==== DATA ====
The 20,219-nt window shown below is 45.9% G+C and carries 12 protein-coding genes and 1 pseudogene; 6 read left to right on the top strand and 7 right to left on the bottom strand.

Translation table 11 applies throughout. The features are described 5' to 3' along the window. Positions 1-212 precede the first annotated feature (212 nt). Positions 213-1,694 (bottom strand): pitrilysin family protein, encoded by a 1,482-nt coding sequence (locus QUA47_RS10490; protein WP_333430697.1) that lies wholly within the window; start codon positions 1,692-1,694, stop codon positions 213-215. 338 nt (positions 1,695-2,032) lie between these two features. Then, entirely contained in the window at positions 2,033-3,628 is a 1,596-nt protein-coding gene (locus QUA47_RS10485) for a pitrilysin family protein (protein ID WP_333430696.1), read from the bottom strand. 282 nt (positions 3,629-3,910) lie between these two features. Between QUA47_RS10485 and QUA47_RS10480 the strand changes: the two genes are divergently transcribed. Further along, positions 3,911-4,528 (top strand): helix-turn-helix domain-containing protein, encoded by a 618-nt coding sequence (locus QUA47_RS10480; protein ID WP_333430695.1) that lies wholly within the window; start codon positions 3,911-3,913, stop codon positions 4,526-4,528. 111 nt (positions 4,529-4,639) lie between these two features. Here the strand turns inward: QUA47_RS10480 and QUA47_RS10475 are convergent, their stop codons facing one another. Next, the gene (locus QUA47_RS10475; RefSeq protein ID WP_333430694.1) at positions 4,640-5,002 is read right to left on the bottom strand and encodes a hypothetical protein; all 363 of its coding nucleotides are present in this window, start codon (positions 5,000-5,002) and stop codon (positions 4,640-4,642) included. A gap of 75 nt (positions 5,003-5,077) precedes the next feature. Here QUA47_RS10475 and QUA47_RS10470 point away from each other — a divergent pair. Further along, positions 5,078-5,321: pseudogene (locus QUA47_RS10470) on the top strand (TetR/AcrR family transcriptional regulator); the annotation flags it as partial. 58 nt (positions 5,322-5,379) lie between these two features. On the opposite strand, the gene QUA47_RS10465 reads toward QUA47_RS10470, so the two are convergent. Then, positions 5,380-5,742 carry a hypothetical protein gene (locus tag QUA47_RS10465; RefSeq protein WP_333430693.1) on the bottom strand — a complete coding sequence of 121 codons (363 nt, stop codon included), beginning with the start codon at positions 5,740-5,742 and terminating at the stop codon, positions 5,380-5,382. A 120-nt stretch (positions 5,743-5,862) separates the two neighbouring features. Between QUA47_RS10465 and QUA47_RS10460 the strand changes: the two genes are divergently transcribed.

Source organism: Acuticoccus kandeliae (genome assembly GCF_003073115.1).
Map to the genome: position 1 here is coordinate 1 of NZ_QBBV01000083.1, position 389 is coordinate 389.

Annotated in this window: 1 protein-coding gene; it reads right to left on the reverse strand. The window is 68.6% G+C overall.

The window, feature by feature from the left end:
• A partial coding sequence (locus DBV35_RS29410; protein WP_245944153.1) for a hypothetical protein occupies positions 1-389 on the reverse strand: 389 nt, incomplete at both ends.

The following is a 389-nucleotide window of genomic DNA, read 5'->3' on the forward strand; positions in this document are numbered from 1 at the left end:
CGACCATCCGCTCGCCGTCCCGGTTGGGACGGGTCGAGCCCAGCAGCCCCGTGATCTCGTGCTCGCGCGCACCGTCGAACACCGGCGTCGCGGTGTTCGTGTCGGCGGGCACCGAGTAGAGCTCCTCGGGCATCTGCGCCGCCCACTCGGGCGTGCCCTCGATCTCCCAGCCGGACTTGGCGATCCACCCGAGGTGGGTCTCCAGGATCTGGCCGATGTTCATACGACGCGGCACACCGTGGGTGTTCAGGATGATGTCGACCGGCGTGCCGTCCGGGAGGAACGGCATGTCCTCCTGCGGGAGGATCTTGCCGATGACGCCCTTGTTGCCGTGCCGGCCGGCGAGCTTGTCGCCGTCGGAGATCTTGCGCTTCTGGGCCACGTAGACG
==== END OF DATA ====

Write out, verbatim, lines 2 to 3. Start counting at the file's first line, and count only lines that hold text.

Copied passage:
Translation table 11 applies throughout. The features are described 5' to 3' along the window. Positions 1-212 precede the first annotated feature (212 nt). Positions 213-1,694 (bottom strand): pitrilysin family protein, encoded by a 1,482-nt coding sequence (locus QUA47_RS10490; protein WP_333430697.1) that lies wholly within the window; start codon positions 1,692-1,694, stop codon positions 213-215. 338 nt (positions 1,695-2,032) lie between these two features. Then, entirely contained in the window at positions 2,033-3,628 is a 1,596-nt protein-coding gene (locus QUA47_RS10485) for a pitrilysin family protein (protein ID WP_333430696.1), read from the bottom strand. 282 nt (positions 3,629-3,910) lie between these two features. Between QUA47_RS10485 and QUA47_RS10480 the strand changes: the two genes are divergently transcribed. Further along, positions 3,911-4,528 (top strand): helix-turn-helix domain-containing protein, encoded by a 618-nt coding sequence (locus QUA47_RS10480; protein ID WP_333430695.1) that lies wholly within the window; start codon positions 3,911-3,913, stop codon positions 4,526-4,528. 111 nt (positions 4,529-4,639) lie between these two features. Here the strand turns inward: QUA47_RS10480 and QUA47_RS10475 are convergent, their stop codons facing one another. Next, the gene (locus QUA47_RS10475; RefSeq protein ID WP_333430694.1) at positions 4,640-5,002 is read right to left on the bottom strand and encodes a hypothetical protein; all 363 of its coding nucleotides are present in this window, start codon (positions 5,000-5,002) and stop codon (positions 4,640-4,642) included. A gap of 75 nt (positions 5,003-5,077) precedes the next feature. Here QUA47_RS10475 and QUA47_RS10470 point away from each other — a divergent pair. Further along, positions 5,078-5,321: pseudogene (locus QUA47_RS10470) on the top strand (TetR/AcrR family transcriptional regulator); the annotation flags it as partial. 58 nt (positions 5,322-5,379) lie between these two features. On the opposite strand, the gene QUA47_RS10465 reads toward QUA47_RS10470, so the two are convergent. Then, positions 5,380-5,742 carry a hypothetical protein gene (locus tag QUA47_RS10465; RefSeq protein WP_333430693.1) on the bottom strand — a complete coding sequence of 121 codons (363 nt, stop codon included), beginning with the start codon at positions 5,740-5,742 and terminating at the stop codon, positions 5,380-5,382. A 120-nt stretch (positions 5,743-5,862) separates the two neighbouring features. Between QUA47_RS10465 and QUA47_RS10460 the strand changes: the two genes are divergently transcribed.

Source organism: Acuticoccus kandeliae (genome assembly GCF_003073115.1).